Dentists are responsible for a wide range of oral health issues, while orthodontists are specialists who focus on the alignment of the teeth and jaws, using non-surgical solutions to correct misalignment. After completing dental school and passing the certification exam, orthodontists must attend an orthodontic residency program for two to three years in order to obtain a specialty certification in orthodontics. If you have an orthodontic appliance that needs repair, your orthodontist can help. And if you ever need treatment for crooked teeth or a bite issue, your dentist will refer you to an orthodontist. So if you need dental care, should you call an orthodontist or dentist? If you have a toothache or think you may have a cavity, see your general dentist for a diagnosis.
It's common for people to use “dentist” and “orthodontist” interchangeably, but they are two distinct specialties. To practice as an orthodontist, most dental schools require two to three additional courses after earning a general dentistry degree. If you wear braces to straighten your teeth or address another dental problem, your orthodontist may place molar bands on your back teeth. Orthodontists use tools such as braces, retainers, and harnesses to move teeth into better positions and retrain muscles. Orthodontists have many tools at their disposal that help them align their teeth and jaws correctly, including traditional braces, lingual braces, and transparent aligners, among other orthodontic appliances.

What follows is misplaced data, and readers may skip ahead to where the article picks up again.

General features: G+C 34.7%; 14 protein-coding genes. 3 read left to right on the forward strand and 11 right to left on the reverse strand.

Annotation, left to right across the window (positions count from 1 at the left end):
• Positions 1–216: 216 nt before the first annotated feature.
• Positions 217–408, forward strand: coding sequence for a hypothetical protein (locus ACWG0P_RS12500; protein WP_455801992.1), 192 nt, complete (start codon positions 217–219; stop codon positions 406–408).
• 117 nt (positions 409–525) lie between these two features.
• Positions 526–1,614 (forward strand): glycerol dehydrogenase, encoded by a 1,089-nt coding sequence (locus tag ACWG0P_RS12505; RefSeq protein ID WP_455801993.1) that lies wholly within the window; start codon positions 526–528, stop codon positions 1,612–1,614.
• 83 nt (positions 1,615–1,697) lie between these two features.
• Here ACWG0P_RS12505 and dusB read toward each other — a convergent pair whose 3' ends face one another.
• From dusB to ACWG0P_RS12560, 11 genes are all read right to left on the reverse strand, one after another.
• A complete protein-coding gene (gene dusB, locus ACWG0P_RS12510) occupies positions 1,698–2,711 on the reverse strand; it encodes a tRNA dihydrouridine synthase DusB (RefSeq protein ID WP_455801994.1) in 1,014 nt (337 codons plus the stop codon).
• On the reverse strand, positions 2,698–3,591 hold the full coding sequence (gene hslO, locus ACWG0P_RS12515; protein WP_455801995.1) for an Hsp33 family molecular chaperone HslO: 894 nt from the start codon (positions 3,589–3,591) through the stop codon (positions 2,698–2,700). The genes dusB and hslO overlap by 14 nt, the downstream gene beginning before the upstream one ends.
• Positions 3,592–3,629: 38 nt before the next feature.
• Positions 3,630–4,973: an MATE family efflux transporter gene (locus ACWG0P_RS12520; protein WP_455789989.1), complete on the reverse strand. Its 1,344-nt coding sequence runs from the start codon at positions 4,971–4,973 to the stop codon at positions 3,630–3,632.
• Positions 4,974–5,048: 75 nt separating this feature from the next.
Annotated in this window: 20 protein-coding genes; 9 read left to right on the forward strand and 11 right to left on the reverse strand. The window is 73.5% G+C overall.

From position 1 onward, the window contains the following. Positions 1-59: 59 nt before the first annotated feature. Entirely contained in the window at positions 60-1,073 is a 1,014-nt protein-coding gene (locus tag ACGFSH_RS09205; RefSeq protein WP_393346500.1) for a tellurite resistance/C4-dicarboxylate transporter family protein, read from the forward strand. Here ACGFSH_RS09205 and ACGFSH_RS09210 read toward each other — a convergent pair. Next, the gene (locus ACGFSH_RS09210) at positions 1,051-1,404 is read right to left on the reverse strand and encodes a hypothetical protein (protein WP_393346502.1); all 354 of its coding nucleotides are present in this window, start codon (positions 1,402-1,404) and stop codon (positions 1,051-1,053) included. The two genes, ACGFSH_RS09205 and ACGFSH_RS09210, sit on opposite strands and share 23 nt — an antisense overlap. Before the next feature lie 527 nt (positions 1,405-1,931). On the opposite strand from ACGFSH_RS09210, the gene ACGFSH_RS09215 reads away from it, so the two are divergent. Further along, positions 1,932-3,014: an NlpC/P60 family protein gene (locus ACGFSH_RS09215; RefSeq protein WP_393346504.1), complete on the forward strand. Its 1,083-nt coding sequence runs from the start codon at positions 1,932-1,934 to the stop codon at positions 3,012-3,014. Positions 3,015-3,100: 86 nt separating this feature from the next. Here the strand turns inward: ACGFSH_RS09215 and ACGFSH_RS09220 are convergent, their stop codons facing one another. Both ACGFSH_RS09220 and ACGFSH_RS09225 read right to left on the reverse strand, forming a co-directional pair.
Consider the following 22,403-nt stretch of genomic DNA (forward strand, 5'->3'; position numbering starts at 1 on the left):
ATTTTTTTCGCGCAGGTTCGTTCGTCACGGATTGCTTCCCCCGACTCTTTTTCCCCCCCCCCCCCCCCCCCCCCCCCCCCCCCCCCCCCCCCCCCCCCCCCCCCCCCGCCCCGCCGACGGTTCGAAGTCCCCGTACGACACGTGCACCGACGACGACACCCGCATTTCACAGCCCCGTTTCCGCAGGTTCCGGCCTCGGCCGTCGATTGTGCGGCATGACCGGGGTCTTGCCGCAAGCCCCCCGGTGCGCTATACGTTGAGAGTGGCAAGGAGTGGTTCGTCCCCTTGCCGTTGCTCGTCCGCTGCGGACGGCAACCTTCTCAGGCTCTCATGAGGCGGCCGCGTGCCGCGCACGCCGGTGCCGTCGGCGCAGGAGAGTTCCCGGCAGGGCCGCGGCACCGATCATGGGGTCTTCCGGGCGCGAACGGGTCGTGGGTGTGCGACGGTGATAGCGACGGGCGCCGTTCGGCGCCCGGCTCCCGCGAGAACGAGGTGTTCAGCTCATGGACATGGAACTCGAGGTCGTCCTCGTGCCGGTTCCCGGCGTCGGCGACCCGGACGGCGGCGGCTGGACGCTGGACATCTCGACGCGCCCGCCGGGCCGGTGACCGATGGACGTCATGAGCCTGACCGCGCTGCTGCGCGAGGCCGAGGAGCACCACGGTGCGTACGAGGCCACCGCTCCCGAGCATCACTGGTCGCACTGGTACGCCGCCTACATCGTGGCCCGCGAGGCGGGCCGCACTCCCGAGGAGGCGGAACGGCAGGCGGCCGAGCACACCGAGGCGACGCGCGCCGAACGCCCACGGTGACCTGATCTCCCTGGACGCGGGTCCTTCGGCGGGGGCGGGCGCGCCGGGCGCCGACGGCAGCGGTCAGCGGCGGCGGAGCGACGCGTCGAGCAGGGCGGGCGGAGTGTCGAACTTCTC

Orthodontists must receive additional educational certification before they can begin practicing. Because alignment problems are unique to each patient, orthodontists use x-rays and photographs of the teeth to create personalized treatment plans, according to the American Association of Orthodontists (AAO).According to U. S. News & World Report, demand for orthodontist jobs is expected to grow by more than 8% in the coming years.
The specific problems that orthodontists treat include underbites, overbites, large spaces between teeth, and crowding, which occurs when teeth are too close together. Both dentists and orthodontists first earn a bachelor's degree from a four-year university and then apply to dental school, taking the Dental Admission Exam (DAT) as part of the application process in most programs.